Greer: There’s one thing I encourage people to do, and that’s look at your parents. Look at your parents, your mother and your father. I don’t care whether you’re going farther back than that, but just look at your mother and your father as like you’re looking in a mirror. And you look in this mirror and you see your mother and your father, in my case my father had prostate cancer, colon cancer, open heart surgery. He was never, never obese. But occasionally his weight did fluctuate back and forth. He didn’t drink much alcohol at all. Didn’t drink beer and so forth. But he died at the age of 79, but he had all those health issues going on. As I look at that, well, that makes me more eligible. We’re all eligible for it, but it makes me more eligible for those things. Then when I look over at my mother, my mother had chronic, had terrible, terrible hypertension, high blood pressure all her life. My mother was an alcoholic, and mother died instantly of a stroke at the age of 65. So I look at those two at my DNA here, and that tells me that I should be very careful. And don’t get me wrong. I didn’t just sit around and say I’m motivated to exercise because of my parents. I was motivated to exercise ’cause I like it. I liked that stuff.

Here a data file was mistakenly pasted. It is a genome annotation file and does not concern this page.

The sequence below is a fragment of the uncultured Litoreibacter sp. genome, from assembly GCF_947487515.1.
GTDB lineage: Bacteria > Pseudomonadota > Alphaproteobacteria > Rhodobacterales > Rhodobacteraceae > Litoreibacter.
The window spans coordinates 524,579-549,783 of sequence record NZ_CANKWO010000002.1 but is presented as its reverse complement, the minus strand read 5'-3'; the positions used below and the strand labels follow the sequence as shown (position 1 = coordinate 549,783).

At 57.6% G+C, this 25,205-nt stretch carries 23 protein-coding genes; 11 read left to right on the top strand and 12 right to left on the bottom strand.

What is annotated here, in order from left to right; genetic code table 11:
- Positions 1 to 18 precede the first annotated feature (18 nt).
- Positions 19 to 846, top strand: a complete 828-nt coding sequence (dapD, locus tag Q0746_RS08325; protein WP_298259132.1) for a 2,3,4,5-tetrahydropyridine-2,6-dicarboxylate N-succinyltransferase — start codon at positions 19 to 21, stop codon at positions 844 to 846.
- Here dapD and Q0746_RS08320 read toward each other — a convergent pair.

Ben: And I think what’s interesting too is you’re not one of those people who people can just say, “Oh, he’s lucky, he’s got the genetics.” It’s not like both your parents were centenarians or something like that. You’re simply looking at them and taking those lessons. That’s interesting. I’ll have to go, my wheels are turning thinking about my parents as you’re talking and health issues that I’ve seen them experience. So that’s really interesting. I’m not going to talk about it right now in show ’cause (a) I know my parents listen in and they probably wouldn’t appreciate me sharing their health issues on the show. But I think that’s really good advice. Interesting. I’ll have to delve into that a little bit more. So your physical exercise routine, you were finishing up talking about what it is that you do?